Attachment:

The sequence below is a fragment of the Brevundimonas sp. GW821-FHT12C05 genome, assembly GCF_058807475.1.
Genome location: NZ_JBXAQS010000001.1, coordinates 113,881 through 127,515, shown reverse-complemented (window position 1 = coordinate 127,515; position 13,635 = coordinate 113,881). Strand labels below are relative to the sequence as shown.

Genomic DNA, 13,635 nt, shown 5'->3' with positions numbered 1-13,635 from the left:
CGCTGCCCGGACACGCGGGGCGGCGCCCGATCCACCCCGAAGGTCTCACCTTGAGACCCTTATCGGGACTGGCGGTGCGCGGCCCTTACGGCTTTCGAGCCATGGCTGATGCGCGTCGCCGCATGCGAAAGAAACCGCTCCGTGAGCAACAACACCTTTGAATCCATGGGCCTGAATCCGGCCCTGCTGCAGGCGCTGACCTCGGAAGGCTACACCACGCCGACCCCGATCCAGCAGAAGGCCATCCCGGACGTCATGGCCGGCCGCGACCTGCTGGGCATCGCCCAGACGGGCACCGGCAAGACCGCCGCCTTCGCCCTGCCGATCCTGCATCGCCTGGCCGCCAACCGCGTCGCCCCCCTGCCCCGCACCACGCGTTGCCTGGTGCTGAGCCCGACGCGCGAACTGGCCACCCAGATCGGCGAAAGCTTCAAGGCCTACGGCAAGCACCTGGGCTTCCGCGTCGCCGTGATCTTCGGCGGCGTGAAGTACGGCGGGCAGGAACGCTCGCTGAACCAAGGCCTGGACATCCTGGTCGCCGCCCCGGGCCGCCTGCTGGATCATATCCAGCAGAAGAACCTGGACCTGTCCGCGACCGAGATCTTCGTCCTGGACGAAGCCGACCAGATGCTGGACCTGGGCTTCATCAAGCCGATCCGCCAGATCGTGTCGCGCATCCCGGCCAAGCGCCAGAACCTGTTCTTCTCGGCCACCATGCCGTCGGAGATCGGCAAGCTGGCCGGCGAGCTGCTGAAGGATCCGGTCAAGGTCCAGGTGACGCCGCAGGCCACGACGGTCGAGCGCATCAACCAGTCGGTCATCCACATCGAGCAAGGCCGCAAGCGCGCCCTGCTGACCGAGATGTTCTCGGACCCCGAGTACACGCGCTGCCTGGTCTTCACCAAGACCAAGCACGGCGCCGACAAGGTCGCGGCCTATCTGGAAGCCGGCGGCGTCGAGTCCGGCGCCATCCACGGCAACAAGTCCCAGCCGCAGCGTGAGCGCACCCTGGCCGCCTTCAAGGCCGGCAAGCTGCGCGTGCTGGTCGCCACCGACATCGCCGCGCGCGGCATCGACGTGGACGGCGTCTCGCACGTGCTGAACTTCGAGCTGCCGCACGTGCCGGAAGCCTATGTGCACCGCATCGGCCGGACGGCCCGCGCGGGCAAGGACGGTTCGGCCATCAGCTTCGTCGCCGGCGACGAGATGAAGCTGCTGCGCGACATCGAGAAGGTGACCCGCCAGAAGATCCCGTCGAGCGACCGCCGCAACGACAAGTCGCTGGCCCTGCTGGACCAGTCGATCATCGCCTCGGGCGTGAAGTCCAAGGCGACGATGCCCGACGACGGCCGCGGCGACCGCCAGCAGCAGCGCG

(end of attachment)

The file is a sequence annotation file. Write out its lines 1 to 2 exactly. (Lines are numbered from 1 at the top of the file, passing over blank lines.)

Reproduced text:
The sequence below is a fragment of the Brevundimonas sp. GW821-FHT12C05 genome, assembly GCF_058807475.1.
Genome location: NZ_JBXAQS010000001.1, coordinates 113,881 through 127,515, shown reverse-complemented (window position 1 = coordinate 127,515; position 13,635 = coordinate 113,881). Strand labels below are relative to the sequence as shown.